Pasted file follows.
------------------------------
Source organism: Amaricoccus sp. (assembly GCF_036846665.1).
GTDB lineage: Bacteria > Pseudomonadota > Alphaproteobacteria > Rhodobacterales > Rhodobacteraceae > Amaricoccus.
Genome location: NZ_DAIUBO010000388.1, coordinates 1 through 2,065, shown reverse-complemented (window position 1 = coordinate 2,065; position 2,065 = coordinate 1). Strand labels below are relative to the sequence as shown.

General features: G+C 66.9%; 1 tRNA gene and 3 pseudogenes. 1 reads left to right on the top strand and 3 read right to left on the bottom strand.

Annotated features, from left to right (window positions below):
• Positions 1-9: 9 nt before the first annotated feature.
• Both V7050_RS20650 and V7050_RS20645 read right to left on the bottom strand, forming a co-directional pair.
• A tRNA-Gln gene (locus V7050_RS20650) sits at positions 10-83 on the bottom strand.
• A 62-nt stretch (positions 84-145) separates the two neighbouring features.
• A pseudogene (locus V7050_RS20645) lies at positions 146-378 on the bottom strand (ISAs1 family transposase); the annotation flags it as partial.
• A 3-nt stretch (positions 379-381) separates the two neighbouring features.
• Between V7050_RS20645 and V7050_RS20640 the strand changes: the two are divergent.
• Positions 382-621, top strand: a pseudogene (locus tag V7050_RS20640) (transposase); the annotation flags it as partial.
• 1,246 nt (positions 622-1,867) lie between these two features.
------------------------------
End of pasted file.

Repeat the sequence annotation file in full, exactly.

Source organism: Amaricoccus sp. (assembly GCF_036846665.1).
GTDB lineage: Bacteria > Pseudomonadota > Alphaproteobacteria > Rhodobacterales > Rhodobacteraceae > Amaricoccus.
Genome location: NZ_DAIUBO010000388.1, coordinates 1 through 2,065, shown reverse-complemented (window position 1 = coordinate 2,065; position 2,065 = coordinate 1). Strand labels below are relative to the sequence as shown.

General features: G+C 66.9%; 1 tRNA gene and 3 pseudogenes. 1 reads left to right on the top strand and 3 read right to left on the bottom strand.

Annotated features, from left to right (window positions below):
• Positions 1-9: 9 nt before the first annotated feature.
• Both V7050_RS20650 and V7050_RS20645 read right to left on the bottom strand, forming a co-directional pair.
• A tRNA-Gln gene (locus V7050_RS20650) sits at positions 10-83 on the bottom strand.
• A 62-nt stretch (positions 84-145) separates the two neighbouring features.
• A pseudogene (locus V7050_RS20645) lies at positions 146-378 on the bottom strand (ISAs1 family transposase); the annotation flags it as partial.
• A 3-nt stretch (positions 379-381) separates the two neighbouring features.
• Between V7050_RS20645 and V7050_RS20640 the strand changes: the two are divergent.
• Positions 382-621, top strand: a pseudogene (locus tag V7050_RS20640) (transposase); the annotation flags it as partial.
• 1,246 nt (positions 622-1,867) lie between these two features.